Author Tags: Aboriginal Authors, Film
“This one Indian will not vanish from your memory.” -- Judith Crist, New York Times.
Chief Dan George was born on July 24, 1899 on Burrard Reserve No. 3 in North Vancouver as the son of a chief of the Tsleil Waututh or Burrard band. He was given the name Tes-wah-no but was also known as Geswanouth Slahoot. In English he was Dan Slaholt. His surname was changed to George when he went to a mission boarding school at age five. There he was forbidden to speak his native language and wasn’t allowed to practise Aboriginal traditions or beliefs. Dan George left school at age 17 and worked as a logger for three years and as a stevedore for 28 years. He stopped working as a longshoreman in 1947 after a large swingload of lumber smashed into him, damaging his leg and his hip. He then worked in construction and as a bus driver.
Dan George also formed a small dance band that entertained in clubs. He played the double bass and travelled to rodeos and country fairs in a group called Dan George and His Indian Entertainers. During this period he was elected Chief of his Reserve and served for 12 years in that capacity.
In the 1960s he was asked to audition for the role of “Old Antoine,” in the CBC series Cariboo Country after the white actor playing the role had fallen seriously ill. Producer Philip Keatley needed a replacement within one week so Chief Dan George was hired at age 60. To seal the deal, Keatley gave minor roles to Bob and Leonard George, the chief’s two sons. One episode of the series, entitled How to Break a Quarterhorse, won the Canadian Film Award for best entertainment film of 1965 and became the basis for a movie adaptation called Smith starring Glen Ford and Keenan Wynn. In the final scene Dan George was called upon to deliver the speech of surrender given by Chief Joseph of the Nez Perce tribe of Idaho. During his audition, the cast of the movie was so impressed by his performance they formed a receiving line so everyone could shake his hand. One critic wrote that Dan George played the role to “ultimate perfection.”
Chief Dan George also gained widespread recognition for his performance in the original stage presentation of George Ryga’s The Ecstasy of Rita Joe (Vancouver Playhouse, 1967). Another famous performance was his recitation of A Lament for Confederation before a crowd of 35,000 at Empire Stadium in Vancouver during centennial celebrations in 1967.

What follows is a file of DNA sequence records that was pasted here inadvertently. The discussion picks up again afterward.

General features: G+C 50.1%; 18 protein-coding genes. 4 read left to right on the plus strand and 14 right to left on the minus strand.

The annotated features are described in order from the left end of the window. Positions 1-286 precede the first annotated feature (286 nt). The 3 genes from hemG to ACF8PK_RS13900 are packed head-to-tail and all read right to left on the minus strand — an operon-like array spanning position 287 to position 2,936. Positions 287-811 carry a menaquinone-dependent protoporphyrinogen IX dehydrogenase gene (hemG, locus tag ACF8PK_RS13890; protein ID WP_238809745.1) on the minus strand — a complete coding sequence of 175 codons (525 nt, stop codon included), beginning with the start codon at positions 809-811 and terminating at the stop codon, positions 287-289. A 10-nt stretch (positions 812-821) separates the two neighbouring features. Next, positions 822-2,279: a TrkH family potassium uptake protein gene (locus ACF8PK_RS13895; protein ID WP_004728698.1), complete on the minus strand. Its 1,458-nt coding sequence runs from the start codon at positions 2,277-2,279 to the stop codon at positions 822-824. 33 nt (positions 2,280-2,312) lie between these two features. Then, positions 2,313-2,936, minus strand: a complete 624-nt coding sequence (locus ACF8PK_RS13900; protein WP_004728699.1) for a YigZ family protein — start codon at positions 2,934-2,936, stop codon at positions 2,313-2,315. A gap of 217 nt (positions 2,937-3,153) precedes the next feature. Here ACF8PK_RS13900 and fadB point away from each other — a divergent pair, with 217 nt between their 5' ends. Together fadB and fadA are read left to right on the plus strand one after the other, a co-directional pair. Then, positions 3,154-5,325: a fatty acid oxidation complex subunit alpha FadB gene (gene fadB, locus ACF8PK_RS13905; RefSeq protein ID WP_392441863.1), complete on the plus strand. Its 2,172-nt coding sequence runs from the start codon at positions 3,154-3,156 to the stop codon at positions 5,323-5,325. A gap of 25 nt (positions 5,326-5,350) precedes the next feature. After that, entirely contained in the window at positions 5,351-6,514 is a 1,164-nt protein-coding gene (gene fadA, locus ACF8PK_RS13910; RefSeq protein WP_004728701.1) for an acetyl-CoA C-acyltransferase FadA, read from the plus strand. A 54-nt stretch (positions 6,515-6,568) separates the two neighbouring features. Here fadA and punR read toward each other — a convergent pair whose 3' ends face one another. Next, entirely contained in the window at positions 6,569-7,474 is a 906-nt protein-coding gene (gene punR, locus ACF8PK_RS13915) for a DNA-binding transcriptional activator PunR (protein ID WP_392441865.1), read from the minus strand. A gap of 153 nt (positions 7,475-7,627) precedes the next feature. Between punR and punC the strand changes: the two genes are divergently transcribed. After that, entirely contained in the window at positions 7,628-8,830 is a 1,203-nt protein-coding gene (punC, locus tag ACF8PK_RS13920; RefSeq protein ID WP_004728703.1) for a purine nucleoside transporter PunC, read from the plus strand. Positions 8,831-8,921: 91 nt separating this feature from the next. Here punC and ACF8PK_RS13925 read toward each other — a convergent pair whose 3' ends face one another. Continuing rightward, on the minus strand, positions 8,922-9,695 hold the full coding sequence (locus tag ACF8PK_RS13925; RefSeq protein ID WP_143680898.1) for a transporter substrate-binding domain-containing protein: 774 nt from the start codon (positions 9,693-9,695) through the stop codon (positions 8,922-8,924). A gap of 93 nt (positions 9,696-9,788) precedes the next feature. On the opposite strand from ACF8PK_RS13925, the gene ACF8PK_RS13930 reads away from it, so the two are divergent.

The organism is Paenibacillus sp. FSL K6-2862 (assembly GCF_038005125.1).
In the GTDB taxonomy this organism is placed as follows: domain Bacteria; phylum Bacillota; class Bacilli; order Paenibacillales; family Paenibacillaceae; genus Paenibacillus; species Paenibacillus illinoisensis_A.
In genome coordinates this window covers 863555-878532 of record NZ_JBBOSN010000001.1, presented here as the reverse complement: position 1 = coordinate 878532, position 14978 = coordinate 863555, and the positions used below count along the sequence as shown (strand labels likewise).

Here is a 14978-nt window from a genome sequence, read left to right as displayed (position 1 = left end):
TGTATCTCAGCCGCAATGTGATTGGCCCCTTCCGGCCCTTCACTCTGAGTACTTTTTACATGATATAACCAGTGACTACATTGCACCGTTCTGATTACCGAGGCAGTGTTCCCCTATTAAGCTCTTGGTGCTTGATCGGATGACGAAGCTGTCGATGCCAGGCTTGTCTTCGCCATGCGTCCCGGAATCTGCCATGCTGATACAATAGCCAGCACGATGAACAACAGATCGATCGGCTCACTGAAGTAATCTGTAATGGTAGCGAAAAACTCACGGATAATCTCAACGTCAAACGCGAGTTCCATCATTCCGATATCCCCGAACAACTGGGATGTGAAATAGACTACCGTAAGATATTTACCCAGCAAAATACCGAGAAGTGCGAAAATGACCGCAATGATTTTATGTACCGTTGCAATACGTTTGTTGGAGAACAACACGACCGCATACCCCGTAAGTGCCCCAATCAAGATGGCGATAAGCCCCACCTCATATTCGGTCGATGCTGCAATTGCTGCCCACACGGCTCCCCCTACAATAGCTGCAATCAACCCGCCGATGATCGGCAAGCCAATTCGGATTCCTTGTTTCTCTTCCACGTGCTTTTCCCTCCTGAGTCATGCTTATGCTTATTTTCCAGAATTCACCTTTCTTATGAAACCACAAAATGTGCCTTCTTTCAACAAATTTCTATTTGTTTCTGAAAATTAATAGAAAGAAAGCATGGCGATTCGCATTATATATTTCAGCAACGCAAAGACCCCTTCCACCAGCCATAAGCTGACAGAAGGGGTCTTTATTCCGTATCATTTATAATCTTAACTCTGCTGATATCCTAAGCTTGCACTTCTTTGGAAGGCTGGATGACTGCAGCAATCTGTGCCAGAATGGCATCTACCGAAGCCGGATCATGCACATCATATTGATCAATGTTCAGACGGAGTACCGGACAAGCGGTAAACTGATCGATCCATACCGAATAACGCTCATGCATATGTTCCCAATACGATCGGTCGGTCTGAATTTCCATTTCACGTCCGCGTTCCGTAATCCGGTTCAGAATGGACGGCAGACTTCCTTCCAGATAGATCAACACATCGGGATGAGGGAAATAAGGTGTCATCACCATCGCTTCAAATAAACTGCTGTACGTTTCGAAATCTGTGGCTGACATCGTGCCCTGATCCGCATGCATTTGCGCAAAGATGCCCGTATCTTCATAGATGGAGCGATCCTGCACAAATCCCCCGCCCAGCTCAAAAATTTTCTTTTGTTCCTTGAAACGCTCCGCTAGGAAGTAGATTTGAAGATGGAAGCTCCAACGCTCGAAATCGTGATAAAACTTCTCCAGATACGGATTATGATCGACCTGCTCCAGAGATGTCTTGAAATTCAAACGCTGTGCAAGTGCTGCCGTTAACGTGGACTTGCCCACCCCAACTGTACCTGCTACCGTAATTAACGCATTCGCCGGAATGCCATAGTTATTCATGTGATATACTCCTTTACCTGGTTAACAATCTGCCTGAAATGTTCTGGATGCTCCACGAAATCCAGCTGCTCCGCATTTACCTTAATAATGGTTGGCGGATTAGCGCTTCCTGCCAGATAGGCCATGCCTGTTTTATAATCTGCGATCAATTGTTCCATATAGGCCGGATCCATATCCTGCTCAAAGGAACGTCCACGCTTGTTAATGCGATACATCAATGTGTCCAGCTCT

At age 71, Dan George was nominated for an Academy Award for Best Supporting Actor for portrayal of a Cheyenne chief opposite Dustin Hoffman in Little Big Man (1970). He won the New York Film Critics Award and the National Society of Film Critics Award for that same role. Starring with Frances Hyland, Chief Dan George earned rave reviews for subsequent productions of The Ecstasy of Rita Joe at the National Arts Centre in Ottawa and in Washington, D.C. In Washington, when he was approached by activists seeking to enlist his support for militant actions at Wounded Knee, South Dakota in 1973, he allegedly responded, “We buried the hatchet in Canada long ago, and although treaty after treaty has been broken we have never dug it up. We have troubles, but we have our council of chiefs to work on them.”
Other film appearances included playing elderly Indians in both Harry and Tonto (1974) and The Outlaw Josey Wales (1974) with Clint Eastwood. He also appeared in a forgettable and demeaning Bob Hope movie called Cancel My Reservation, for which he was criticized. He also made guest appearances on TV shows such as Incredible Hulk, Bonanza and The Beachcombers. He received an honorary Doctor of Laws degree from SFU in 1972 and from the University of Brandon in 1973. He died September 23, 1981. Chief Dan George’s grave alongside Dollarton Highway, in the burial compound on the Burrard Indian Reserve in North Vancouver, is not prominently marked.
Chief Dan George is credited as the author of one of the bestselling books from B.C., My Heart Soars (1974), plus a posthumous volume, My Spirit Soars (1982) and The Best of Chief Dan George (2004). These are thin collections of poetic oratory with illustrations by Mission artist Helmut Hirnschall. According to his Chief Dan George’s biographer Hilda Mortimer, who co-wrote You Call Me Chief: Impressions of the Life of Chief Dan George (1981), “Dan George’s writing was not really his own. He had a mentor and a guide who dictated most of what he uttered. This was a very erudite and warm Catholic priest [Father Herbert ‘Bert’ Francis Dunlop, O.M.I.] who actually wrote most of what is in Dan George’s books. It is ironic to remember Dan George as a writer because, of course, there was almost no tradition of that kind of literature for his generation at all.” His granddaughter Lee Maracle strongly rebuts Mortimer's claim and maintains Dan George directly narrated the words that appeared in print.
My Heart Soars (Hancock House, 1974)
You Call Me Chief: Impressions of the Life of Chief Dan George (Doubleday 1981)
My Spirit Soars (Hancock House, 1982)
The Best of Chief Dan George (Hancock House, 2004)
Mortimer, Hilda & Chief Dan George. You Call Me Chief: Impressions of the Life of Chief Dan George (Doubleday 1981).
[Alan Twigg / BCBW 2005]